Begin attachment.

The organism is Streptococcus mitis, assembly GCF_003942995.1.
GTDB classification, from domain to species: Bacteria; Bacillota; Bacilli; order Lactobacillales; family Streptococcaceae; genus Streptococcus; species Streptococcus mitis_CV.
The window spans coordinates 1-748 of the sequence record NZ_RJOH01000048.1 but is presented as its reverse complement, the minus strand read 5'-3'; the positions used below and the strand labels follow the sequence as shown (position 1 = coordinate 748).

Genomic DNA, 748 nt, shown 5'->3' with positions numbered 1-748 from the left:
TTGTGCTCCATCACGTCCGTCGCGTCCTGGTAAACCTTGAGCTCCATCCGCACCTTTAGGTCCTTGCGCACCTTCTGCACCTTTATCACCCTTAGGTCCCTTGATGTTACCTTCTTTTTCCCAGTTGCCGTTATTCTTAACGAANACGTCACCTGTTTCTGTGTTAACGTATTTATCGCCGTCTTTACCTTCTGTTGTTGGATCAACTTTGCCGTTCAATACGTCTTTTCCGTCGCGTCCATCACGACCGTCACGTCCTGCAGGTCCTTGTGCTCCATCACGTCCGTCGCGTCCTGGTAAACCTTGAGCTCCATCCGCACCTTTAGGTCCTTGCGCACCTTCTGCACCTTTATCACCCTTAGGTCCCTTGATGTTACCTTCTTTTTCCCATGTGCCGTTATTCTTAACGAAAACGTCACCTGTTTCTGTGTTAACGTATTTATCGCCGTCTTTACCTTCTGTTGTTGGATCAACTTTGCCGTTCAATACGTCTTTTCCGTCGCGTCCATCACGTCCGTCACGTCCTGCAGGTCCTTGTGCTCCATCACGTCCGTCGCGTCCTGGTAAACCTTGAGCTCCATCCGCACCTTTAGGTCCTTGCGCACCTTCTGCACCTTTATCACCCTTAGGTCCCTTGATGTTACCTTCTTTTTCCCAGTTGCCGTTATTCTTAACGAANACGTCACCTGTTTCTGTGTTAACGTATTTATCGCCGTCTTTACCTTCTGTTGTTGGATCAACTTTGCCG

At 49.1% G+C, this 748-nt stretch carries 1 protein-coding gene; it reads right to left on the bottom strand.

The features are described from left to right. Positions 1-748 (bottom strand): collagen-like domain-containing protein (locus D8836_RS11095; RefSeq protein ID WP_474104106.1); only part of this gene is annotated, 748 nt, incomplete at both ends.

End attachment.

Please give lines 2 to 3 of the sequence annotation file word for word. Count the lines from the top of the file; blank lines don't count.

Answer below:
GTDB classification, from domain to species: Bacteria; Bacillota; Bacilli; order Lactobacillales; family Streptococcaceae; genus Streptococcus; species Streptococcus mitis_CV.
The window spans coordinates 1-748 of the sequence record NZ_RJOH01000048.1 but is presented as its reverse complement, the minus strand read 5'-3'; the positions used below and the strand labels follow the sequence as shown (position 1 = coordinate 748).